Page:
In the chaos of “Silent Nights” that aren’t, finding joy

Categorized as Grounds for Insanity column, Rhonda's Posts

“Boy, this place can go from 0 to 60 in 5. Seconds, that is, which is as long as it takes for the bottom three to hop out of bed and blitz down the stairs. Good thing we’ve got shovels. Good thing there’s snow to use ’em on. Good thing there’s a lock on the door.”

That’s what I told a few of my closest friends on Facebook. I was kidding (sort of), but I wasn’t lying (not at all). Why, just the other day, I heard the sounds of a lively chase wafting up the stairs with the pounding of feet, shouting and riotous laughter from the smallest runner. I could tell by the slamming of the doors where in the house they were at. (“Do You Hear What I Hear,” Mr. Schrock in your office?)

As a friend pointed out when she heard of their antics, “What Child Is This?” was never a question when her own three, two sons and a husband, were on the run.

I know what she means. Mothers don’t ask “which child” or “what happened” because we know which one and what’s up. When it’s the dad, we know that, too, and that’s when things get dicey.

I can’t count how many times I’ve said to the boys’ father, “I don’t know who to spank first, you or them.” This as I peer meaningfully at the other erstwhile responsible adult in the house. Who has the grace to look sheepish, then grins like a schoolboy caught shooting spitballs.

It’s here that my size works against me. At not quite 5 feet, I’m at a clear disadvantage when it comes to balancing the scales of justice. In the David and Goliath plot line, let’s just say I’m not the giant, and I’ve got no slingshot.

The former publisher here noticed it, too. The first time I ever met him in person, he looked at me in surprise. “You’re not at all what I expected,” he said. “With four boys, I thought you’d be…”

Here, words failed, and he pantomimed what could only be described as—well, a stouter physique. “But,” he added respectfully, “I guess you can keep order.”

I laughed. “Sir,” I said, looking him in the eye, “I can keep order.”

Yes, I can keep order, and I can cling to the dream. “Silent night,” we sang hopefully at season’s peak.

Silent night, huh? Well, not here, and not at the larger Schrock party, either. Not with 12 adults, packed tight, and 18 kids here, there and everywhere with a few up in the rafters. Outdoors, boys were blowing up pumpkins beneath the starry sky with guffaws and high fives as orange chunks rained down.

Silent night? A girl can hope. And keep right on hoping, too, when “Deck the Halls” becomes “He Trashed the Halls.” (“He” being College Kid, “halls” being every room and walkway and “trashed” meaning his stuff is everywhere ’cause he’s home from school.) The washer won’t stop running, a clothing factory’s exploded here and the baby of the family is missing, presumably under a pile somewhere.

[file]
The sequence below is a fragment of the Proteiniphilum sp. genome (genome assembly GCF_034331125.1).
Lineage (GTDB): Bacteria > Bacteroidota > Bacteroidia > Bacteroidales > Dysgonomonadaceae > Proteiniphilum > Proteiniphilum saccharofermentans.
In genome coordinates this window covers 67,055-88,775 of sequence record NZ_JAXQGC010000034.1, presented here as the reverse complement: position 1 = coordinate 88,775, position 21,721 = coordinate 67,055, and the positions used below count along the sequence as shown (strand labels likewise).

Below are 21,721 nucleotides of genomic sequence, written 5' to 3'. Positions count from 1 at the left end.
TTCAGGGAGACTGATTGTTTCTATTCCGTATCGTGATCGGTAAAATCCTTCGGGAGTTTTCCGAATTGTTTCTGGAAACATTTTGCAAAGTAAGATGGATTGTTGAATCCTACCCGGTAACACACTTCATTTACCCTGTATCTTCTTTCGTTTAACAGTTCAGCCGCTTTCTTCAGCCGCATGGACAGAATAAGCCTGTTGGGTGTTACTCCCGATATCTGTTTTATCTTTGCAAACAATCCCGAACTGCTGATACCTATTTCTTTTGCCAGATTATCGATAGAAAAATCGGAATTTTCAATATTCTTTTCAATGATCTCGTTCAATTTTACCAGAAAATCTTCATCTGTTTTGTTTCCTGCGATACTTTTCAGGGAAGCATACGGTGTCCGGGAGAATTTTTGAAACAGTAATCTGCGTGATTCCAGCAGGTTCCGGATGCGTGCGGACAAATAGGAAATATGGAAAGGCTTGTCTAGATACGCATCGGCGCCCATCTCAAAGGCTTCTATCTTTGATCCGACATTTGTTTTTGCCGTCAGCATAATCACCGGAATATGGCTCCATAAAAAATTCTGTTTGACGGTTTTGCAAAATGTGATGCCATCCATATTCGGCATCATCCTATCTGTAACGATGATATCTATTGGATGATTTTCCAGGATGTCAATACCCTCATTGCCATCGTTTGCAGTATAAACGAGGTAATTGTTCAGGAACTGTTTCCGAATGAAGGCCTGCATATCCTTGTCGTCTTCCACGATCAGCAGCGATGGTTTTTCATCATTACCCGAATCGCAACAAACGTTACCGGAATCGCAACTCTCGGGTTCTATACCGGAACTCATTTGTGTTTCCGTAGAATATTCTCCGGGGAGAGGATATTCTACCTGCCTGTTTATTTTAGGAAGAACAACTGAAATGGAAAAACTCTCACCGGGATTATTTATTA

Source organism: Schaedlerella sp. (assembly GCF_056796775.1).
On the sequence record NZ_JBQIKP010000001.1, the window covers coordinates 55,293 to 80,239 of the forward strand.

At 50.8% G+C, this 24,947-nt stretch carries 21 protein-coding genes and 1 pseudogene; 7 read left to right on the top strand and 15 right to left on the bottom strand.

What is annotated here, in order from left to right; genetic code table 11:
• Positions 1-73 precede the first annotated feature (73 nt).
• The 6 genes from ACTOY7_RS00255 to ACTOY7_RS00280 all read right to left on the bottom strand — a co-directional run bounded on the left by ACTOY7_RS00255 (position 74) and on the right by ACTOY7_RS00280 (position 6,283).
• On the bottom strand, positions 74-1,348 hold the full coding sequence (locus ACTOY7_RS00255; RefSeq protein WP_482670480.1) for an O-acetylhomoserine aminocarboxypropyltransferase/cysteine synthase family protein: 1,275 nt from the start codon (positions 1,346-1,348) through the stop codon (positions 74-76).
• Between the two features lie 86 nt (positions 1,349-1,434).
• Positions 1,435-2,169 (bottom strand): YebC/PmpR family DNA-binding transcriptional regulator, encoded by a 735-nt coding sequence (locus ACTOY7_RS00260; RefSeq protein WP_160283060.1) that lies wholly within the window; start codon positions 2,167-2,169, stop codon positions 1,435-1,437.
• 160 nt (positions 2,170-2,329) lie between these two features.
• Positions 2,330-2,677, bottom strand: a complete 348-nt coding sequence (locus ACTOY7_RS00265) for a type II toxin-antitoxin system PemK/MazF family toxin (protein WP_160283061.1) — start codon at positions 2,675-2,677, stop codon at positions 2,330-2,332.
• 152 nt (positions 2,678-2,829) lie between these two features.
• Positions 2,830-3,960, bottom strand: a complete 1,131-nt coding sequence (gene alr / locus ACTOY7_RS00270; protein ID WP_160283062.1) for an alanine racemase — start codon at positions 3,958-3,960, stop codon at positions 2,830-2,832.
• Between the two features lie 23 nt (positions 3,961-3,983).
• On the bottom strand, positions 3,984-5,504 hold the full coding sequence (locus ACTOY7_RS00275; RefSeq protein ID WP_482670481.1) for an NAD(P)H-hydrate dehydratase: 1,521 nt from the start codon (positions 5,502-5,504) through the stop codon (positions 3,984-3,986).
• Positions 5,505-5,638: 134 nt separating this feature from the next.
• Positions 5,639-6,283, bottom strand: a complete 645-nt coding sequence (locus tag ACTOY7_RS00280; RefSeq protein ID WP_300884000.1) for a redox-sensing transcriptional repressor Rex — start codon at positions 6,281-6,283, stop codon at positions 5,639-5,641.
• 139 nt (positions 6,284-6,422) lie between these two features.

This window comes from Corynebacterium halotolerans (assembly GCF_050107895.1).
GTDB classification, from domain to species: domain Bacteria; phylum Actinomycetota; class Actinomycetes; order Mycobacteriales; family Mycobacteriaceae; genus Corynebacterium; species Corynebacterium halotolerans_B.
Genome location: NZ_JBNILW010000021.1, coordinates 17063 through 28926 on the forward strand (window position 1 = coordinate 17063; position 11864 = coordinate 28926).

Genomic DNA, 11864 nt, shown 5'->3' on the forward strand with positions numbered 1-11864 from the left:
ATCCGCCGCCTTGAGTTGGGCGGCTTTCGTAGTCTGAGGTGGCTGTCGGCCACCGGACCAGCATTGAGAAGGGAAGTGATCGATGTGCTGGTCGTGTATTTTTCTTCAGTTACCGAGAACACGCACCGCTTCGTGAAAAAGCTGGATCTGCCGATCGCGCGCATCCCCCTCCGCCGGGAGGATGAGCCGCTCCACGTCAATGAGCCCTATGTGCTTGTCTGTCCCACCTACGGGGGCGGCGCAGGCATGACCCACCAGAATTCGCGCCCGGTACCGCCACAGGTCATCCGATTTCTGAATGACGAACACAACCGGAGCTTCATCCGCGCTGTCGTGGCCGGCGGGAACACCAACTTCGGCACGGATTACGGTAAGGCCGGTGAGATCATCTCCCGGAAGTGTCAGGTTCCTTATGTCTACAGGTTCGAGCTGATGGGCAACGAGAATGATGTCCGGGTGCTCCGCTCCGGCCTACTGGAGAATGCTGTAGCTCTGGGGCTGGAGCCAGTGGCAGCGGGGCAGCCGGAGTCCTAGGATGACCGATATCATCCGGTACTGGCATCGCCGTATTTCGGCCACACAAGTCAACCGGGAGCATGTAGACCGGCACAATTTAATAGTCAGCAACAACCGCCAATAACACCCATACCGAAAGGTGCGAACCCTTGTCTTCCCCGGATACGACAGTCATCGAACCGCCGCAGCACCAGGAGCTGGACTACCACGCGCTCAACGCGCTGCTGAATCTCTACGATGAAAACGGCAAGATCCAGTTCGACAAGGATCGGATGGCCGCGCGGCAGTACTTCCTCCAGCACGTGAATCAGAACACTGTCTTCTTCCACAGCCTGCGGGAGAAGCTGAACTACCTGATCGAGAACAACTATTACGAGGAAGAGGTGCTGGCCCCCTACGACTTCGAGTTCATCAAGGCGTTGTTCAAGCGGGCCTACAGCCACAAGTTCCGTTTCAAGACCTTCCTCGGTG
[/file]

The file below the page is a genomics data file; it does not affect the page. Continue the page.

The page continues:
Wait. No. He’s scaled the bookcase again to check out his stocking.

Anyway, perhaps I feel like nothing quite so much as one of the shepherds who watched their flock by night. Maybe it’s just me, but that’s how it seems, so baa.

For Mr. Schrock, it’s not as much “watching the flock” as “trying to get the flock to shut that thing down (the X-Box) and go to bed while it is yet night.”

Up above, there are still thumps and bumps. We take turns groaning, flopping over and thumping our pillows into new and different shapes. Those are no angels we have heard on high, see, and we’re acutely aware of this at 2 in the morning.

When Mr. Schrock in silent desperation dons his slippers, I know it’s over. Wordless, he trudges down into the darkness and finds the breaker box. With one little switch, there’s blessed quietness, holy quietness. Angels, I think, are singing somewhere, though there’s no rejoicing or happy refrains from the three “Good Christian Men” overhead. There is, however, the smallest chord of joy in my own exhausted frame.

In all the melee, the mess and the uproar, I find that there is, yes, joy. In my world. For as I confessed recently, “There’s a lot that a mother doesn’t get right. Then the house smells like cinnamon rolls baking in the oven; The Guppy’s standing on a chair beside you drying dishes while the Christmas music plays; and you think, ‘Maybe just once in awhile…’”

Perfection? No. Joy? Yes. Peace, too, and hope. Not because a guy in a red suit came to town, but because The Babe did once, far away in a manger. Who really does see us when we are sleeping and knows when we’re awake. And that’s some very good news.

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